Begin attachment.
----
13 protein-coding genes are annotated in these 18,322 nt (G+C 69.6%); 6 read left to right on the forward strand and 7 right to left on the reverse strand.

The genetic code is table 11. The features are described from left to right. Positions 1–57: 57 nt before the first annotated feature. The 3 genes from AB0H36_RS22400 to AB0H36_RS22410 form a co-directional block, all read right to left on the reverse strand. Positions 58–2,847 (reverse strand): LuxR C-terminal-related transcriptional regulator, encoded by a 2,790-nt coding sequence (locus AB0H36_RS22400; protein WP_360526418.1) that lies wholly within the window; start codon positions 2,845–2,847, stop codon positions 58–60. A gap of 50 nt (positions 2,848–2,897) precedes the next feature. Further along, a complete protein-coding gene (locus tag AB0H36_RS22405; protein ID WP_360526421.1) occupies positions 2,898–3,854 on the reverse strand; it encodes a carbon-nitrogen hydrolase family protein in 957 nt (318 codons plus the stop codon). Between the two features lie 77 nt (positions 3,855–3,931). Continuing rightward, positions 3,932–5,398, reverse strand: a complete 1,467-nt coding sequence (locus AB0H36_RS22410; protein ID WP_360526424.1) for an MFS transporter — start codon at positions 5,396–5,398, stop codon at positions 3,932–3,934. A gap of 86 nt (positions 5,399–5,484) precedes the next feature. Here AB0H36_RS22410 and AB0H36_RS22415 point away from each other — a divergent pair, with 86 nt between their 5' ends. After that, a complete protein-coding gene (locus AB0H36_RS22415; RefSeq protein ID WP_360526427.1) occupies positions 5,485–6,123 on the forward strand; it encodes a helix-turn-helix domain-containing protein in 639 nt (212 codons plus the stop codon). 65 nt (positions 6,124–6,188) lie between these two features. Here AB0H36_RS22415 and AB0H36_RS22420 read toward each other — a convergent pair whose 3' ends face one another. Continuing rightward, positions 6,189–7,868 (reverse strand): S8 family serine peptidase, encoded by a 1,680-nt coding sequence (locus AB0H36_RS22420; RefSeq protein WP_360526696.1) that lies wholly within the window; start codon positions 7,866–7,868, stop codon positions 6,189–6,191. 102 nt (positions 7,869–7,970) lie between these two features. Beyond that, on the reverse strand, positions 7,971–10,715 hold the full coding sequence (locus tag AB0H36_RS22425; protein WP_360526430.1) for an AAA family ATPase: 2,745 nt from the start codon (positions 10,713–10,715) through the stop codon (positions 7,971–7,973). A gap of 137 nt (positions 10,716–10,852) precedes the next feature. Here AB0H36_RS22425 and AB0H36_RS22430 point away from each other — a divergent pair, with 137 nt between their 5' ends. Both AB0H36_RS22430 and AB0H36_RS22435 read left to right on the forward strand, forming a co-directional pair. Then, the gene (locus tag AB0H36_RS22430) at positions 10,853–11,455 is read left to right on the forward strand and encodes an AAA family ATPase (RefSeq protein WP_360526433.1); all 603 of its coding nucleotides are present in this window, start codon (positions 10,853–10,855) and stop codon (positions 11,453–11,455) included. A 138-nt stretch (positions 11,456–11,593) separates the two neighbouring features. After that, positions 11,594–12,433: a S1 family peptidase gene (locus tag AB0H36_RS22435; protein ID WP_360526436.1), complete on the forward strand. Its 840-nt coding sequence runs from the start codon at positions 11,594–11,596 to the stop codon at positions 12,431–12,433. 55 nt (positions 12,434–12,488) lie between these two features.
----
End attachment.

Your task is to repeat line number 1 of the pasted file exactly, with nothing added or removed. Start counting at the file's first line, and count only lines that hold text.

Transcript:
13 protein-coding genes are annotated in these 18,322 nt (G+C 69.6%); 6 read left to right on the forward strand and 7 right to left on the reverse strand.